Teju Cole’s writing bears a resemblance to photography and art, but that shouldn’t come as much of a surprise — Cole is actually a photographer, as well as an art historian. That background plays heavily into his work. Cole’s craft as a writer comes from being an acute observer and having an understanding of art — attributes that are rarely discussed these days, when it seems like all anybody talks about is whether you should live in New York or chase an MFA.
Now, with the release of Every Day Is for the Thief, which pre-dates his Hemingway/Pen Award winner, 2011’s Open City, Cole’s collected output consists of two books, an introduction to Ivan Vladislavic’s Double Negative, an exquisite corpse short story told by RTing other Twitter accounts like a maestro conducting a symphony, New Yorker pieces, and other essays scattered about that might look idiosyncratic at first, but, with just a little effort, make perfect sense together. Everything he does is worth reading, but a Teju Cole novel is a reading experience matched by few contemporary writers.
Cole wrote, in a piece for The New Inquiry, “Fictional characters that have an inconstant inner life are more like us and, therefore, better than those that don’t.” Reading his books, I’m struck by how consistent the characters in his fiction feel, but also how they don’t just feel like characters; when reading something like the short chapter about Pastor Olakunle in Every Day Is for The Thief, with his silk suits and expensive automobiles, I think that Cole hardly has to make things up. Open City and Every Day Is for the Thief aren’t fast-paced books with crazy plot twists; Cole’s stories develop before your eyes like a Polaroid photograph, the image slowly getting clearer the longer you look at it. In Every Day, as opposed to Open City, you’re presented with more images of just one place (Lagos), instead of the journeys that Open City’s narrator Julius takes around New York City, and eventually to Nigeria and also Brussels.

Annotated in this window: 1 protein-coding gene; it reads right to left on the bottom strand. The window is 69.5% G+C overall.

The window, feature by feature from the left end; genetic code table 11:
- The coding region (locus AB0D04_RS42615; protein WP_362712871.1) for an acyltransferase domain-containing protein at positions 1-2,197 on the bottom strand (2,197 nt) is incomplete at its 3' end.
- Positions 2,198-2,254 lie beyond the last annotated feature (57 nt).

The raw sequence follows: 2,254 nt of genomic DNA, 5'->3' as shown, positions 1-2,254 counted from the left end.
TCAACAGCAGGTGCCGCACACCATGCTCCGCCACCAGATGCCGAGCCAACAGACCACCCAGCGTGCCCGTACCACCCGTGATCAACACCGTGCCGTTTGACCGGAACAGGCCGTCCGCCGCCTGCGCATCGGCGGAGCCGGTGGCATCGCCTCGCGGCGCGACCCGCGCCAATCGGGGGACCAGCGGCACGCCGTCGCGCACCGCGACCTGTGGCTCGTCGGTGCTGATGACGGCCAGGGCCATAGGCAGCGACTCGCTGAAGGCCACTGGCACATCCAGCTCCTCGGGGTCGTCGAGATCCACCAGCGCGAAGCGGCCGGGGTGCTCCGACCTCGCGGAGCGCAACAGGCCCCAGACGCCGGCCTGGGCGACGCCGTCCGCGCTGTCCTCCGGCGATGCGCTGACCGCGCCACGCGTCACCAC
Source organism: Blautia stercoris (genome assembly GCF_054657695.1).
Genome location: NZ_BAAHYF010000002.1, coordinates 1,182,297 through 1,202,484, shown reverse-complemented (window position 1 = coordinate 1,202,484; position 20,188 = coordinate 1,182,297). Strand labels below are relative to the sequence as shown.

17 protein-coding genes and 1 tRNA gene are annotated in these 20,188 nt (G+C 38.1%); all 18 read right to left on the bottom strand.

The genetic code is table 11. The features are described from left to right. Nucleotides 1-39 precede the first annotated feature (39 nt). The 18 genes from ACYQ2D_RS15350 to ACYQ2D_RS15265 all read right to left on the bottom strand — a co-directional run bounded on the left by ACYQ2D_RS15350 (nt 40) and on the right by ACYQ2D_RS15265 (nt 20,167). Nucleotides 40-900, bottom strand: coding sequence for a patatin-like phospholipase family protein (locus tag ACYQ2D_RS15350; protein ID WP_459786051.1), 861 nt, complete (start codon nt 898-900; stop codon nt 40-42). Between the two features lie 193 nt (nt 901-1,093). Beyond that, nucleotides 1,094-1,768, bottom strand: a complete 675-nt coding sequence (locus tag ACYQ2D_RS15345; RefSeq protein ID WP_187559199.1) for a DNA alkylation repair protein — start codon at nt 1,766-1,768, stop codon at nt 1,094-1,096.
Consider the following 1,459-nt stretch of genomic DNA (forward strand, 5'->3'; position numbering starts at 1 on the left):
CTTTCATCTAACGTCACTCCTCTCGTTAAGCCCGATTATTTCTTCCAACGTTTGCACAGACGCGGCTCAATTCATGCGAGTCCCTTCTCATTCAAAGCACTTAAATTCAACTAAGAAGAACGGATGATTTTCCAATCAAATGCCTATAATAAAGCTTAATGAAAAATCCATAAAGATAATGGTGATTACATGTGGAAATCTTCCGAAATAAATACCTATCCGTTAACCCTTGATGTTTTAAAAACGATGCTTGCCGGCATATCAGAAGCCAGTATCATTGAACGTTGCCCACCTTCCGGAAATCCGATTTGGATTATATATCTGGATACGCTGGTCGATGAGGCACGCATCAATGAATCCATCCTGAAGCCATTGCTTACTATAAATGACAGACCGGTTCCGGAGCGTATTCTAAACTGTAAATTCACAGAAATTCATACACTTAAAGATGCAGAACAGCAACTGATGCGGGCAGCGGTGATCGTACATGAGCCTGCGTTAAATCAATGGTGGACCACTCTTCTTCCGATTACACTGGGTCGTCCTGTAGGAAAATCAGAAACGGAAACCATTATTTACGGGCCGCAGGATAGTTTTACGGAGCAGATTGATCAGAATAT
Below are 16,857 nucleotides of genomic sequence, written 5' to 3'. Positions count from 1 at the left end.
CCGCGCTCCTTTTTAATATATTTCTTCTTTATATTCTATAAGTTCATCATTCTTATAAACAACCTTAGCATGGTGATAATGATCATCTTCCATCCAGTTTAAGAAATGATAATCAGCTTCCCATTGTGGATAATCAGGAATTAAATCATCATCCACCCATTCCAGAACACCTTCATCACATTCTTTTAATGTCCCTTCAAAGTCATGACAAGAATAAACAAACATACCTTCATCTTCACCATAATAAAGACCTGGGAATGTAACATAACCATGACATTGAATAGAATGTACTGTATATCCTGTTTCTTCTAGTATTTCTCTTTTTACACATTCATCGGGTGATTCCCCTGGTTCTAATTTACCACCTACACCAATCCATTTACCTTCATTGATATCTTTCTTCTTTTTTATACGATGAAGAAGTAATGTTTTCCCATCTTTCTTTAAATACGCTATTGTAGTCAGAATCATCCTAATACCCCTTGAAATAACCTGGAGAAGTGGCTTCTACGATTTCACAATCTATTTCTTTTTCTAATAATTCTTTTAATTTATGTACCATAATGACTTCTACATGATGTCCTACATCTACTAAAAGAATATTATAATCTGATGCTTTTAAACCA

Every Day is settled, but short, and works whether you have already read Open City or you only plan to; the chronology of how you read Cole’s two books doesn’t matter. What the novella’s snapshots do provide the reader with is a much broader and unforgettable picture of what life is like in Lagos, even more than the novel that gained Cole his acclaim, laying bare the corruption of its uniformed officials to the indifference of its people. He skillfully picks up on the smallest of moments that we couldn’t be bothered to stop and observe: “The field I am standing in is mostly dust, but it has sere grass in scattered patches. Six men sit in the shade of a large Indian almond tree. One of them, a man in a sky-blue cap, is blind in one eye.” You get taken into a store that shows off jazz albums that would cost an arm and a leg to buy, but the owners would gladly burn copies for you for a smaller fee; go into the internet cafes where young men type scam emails to people in other countries so they can “live large and impress their mates on campus.” Cole’s narrator recalls the brutality of the place, seeing a young boy burned alive in front of a crowd after being caught stealing. There are also vibrant moments of beauty and power that few writers can pull off.
The book is balanced from start to finish. It’s Teju Cole proving, yet again that he is doing something different, working outside the boundaries of the conversations the literary community keeps having with itself, and it works out right every time.